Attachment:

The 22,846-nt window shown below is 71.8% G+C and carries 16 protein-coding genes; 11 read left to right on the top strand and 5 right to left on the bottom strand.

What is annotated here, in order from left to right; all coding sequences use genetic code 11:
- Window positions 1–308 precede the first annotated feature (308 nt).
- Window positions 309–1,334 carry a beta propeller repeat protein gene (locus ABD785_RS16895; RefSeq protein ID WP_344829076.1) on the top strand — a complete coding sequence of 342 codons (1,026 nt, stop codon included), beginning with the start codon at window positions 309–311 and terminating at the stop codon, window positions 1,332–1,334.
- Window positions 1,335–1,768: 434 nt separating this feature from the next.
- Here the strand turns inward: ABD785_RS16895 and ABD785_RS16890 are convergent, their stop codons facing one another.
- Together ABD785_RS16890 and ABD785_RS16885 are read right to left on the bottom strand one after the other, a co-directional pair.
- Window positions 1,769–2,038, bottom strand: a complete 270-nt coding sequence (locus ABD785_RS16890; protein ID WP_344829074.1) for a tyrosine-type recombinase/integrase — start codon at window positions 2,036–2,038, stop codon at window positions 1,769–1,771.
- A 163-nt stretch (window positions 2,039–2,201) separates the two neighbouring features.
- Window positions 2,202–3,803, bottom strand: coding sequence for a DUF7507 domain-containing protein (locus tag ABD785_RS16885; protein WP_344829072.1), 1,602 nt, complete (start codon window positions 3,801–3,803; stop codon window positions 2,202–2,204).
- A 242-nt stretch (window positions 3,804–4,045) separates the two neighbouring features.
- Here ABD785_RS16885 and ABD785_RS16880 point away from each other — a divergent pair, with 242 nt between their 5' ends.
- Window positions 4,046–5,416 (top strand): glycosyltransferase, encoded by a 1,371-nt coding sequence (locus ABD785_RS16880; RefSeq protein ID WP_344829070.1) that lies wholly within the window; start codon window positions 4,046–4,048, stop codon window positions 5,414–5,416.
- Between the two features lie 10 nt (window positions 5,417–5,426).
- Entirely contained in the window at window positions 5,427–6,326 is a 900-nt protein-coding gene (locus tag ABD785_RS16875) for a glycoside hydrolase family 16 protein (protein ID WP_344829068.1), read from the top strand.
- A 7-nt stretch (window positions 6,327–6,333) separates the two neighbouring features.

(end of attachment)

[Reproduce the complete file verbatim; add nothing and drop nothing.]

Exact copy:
The 22,846-nt window shown below is 71.8% G+C and carries 16 protein-coding genes; 11 read left to right on the top strand and 5 right to left on the bottom strand.

What is annotated here, in order from left to right; all coding sequences use genetic code 11:
- Window positions 1–308 precede the first annotated feature (308 nt).
- Window positions 309–1,334 carry a beta propeller repeat protein gene (locus ABD785_RS16895; RefSeq protein ID WP_344829076.1) on the top strand — a complete coding sequence of 342 codons (1,026 nt, stop codon included), beginning with the start codon at window positions 309–311 and terminating at the stop codon, window positions 1,332–1,334.
- Window positions 1,335–1,768: 434 nt separating this feature from the next.
- Here the strand turns inward: ABD785_RS16895 and ABD785_RS16890 are convergent, their stop codons facing one another.
- Together ABD785_RS16890 and ABD785_RS16885 are read right to left on the bottom strand one after the other, a co-directional pair.
- Window positions 1,769–2,038, bottom strand: a complete 270-nt coding sequence (locus ABD785_RS16890; protein ID WP_344829074.1) for a tyrosine-type recombinase/integrase — start codon at window positions 2,036–2,038, stop codon at window positions 1,769–1,771.
- A 163-nt stretch (window positions 2,039–2,201) separates the two neighbouring features.
- Window positions 2,202–3,803, bottom strand: coding sequence for a DUF7507 domain-containing protein (locus tag ABD785_RS16885; protein WP_344829072.1), 1,602 nt, complete (start codon window positions 3,801–3,803; stop codon window positions 2,202–2,204).
- A 242-nt stretch (window positions 3,804–4,045) separates the two neighbouring features.
- Here ABD785_RS16885 and ABD785_RS16880 point away from each other — a divergent pair, with 242 nt between their 5' ends.
- Window positions 4,046–5,416 (top strand): glycosyltransferase, encoded by a 1,371-nt coding sequence (locus ABD785_RS16880; RefSeq protein ID WP_344829070.1) that lies wholly within the window; start codon window positions 4,046–4,048, stop codon window positions 5,414–5,416.
- Between the two features lie 10 nt (window positions 5,417–5,426).
- Entirely contained in the window at window positions 5,427–6,326 is a 900-nt protein-coding gene (locus tag ABD785_RS16875) for a glycoside hydrolase family 16 protein (protein ID WP_344829068.1), read from the top strand.
- A 7-nt stretch (window positions 6,327–6,333) separates the two neighbouring features.